In both prokaryotic and eukaryotic cell division, the genomic DNA is replicated and then each copy is allocated into a daughter cell. In addition, the cytoplasmic contents are divided evenly and distributed to the new cells. However, there are many differences between prokaryotic and eukaryotic cell division. Bacteria have a single, circular DNA chromosome but no nucleus. Therefore, mitosis is not necessary in bacterial cell division. Bacterial cytokinesis is directed by a ring composed of a protein called FtsZ. Ingrowth of membrane and cell wall material from the periphery of the cells results in the formation of a septum that eventually constructs the separate cell walls of the daughter cells.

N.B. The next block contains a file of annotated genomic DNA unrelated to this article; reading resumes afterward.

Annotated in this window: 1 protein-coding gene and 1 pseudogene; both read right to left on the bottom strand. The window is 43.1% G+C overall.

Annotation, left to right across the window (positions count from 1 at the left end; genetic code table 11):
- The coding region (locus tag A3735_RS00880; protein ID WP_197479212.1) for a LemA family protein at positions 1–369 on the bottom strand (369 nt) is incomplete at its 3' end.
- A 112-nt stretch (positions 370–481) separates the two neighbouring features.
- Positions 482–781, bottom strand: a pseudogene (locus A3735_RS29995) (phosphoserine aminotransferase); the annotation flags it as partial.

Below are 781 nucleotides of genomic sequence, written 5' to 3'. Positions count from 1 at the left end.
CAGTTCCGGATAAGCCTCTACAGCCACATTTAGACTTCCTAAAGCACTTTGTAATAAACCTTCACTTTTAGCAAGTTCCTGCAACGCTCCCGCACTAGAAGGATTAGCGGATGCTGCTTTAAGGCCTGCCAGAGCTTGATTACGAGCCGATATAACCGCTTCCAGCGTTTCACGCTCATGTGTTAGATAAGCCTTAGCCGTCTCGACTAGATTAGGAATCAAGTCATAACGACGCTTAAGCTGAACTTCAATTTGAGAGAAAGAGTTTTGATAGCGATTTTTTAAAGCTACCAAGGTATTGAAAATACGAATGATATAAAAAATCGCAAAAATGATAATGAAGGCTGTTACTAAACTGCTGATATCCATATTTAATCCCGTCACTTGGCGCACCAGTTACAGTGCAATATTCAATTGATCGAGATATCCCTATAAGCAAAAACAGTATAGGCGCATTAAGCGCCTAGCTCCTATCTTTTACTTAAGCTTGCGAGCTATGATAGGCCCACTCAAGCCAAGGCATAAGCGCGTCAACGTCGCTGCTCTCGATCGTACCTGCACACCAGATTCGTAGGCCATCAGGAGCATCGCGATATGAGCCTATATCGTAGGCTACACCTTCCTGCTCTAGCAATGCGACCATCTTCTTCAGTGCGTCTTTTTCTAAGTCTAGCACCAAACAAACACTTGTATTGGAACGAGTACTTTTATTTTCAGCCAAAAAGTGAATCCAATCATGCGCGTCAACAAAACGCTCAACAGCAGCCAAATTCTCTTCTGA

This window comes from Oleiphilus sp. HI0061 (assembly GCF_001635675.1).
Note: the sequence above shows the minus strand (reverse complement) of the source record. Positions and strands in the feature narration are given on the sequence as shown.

prokaryotic cell division process
tubulin-like protein component of the prokaryotic cytoskeleton that is important in prokaryotic cytokinesis (name origin: Filamenting temperature-sensitive mutant Z)
(also, ORI) region of the prokaryotic chromosome where replication begins (origin of replication)
structure formed in a bacterial cell as a precursor to the separation of the cell into two daughter cells